Becoming a Third Culture Kid (TCK)

I wasn’t even in pre-school when I began my life as a TCK. Born and (barely) raised in Canada, I was off to the United States at age 3. My first ever memories are from the years that I lived in the US – Canada wasn’t even on my radar. As far as I was concerned, I was American (despite the parents telling me otherwise). We lived in one of the Southern states, so “y’all” and grits were a big part of my life. We lived in the US for all of 5 years. This brings me to age 8, if you’re doing the math. It was at this age when I received the worst news of my 8-year-old life: we’re moving to Japan. Little did I know, I would grow to love Japan and all the other countries I would live in. But as an 8-year-old with a best friend I’d had since I was 4… it was traumatizing. I was going to lose my friends, my home, my sports teams forever. I can still remember the day I called my best friend to tell her that I was going to be moving. I didn’t cry. I was strong. It wasn’t until I was actually in Japan that it hit me: I wouldn’t be returning home – this was not another vacation.

These people don’t speak English… they drive on the wrong side of the road! …But they’re really nice… and the food is amazing! Authentic ramen, gyoza, tempura, mmmmm…. I quickly fell in love with Japanese candy and snacks: onigiri quickly became one of my favourites. And the stationary… oh the stationary.

Luckily, having gone to an international school in the US, I had become somewhat accustomed to kids of all ethnicities. I didn’t know back then, but international schools are a God-send to TCKs. Other kids who are experiencing the same lifestyle as you, who can relate to and share in all of your experiences in foreign countries. It was through my friends from school that I got to explore Japan from a young girl’s perspective (purikura anyone?).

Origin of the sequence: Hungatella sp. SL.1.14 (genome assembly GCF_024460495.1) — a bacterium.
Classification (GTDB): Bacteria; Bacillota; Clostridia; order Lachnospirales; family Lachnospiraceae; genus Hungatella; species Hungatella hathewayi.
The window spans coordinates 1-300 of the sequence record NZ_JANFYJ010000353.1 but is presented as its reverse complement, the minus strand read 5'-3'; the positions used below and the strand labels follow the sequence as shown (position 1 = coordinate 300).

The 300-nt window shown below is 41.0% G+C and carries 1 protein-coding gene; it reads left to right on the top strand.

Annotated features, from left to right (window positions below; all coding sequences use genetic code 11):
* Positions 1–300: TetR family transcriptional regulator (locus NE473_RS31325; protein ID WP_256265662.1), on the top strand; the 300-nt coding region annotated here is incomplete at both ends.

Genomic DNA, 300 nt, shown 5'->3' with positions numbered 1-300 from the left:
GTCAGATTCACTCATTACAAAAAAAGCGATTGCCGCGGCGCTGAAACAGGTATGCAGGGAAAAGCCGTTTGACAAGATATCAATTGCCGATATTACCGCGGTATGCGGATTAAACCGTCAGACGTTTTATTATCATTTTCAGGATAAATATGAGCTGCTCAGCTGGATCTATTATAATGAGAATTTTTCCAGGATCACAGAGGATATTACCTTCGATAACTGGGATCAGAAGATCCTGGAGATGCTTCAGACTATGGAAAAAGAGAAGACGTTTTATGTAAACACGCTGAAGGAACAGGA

What was most different about my life in Japan, was the independence. At such a young age I was allowed to bike with my brother and my friends to anywhere we wanted – my parents didn’t have to worry. I remember riding my bike a good 5-10 minues to Lawson to grab ice cream, and exploring a major street to find a flower shop to buy flowers for my mom on mother’s day. That’s something you can’t do in the US!

Good things don’t last forever, though… because 2 years after moving to Japan came another life-changing announcement….

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About tckindalife

A TCKid trying to make it through repatriation in Canada
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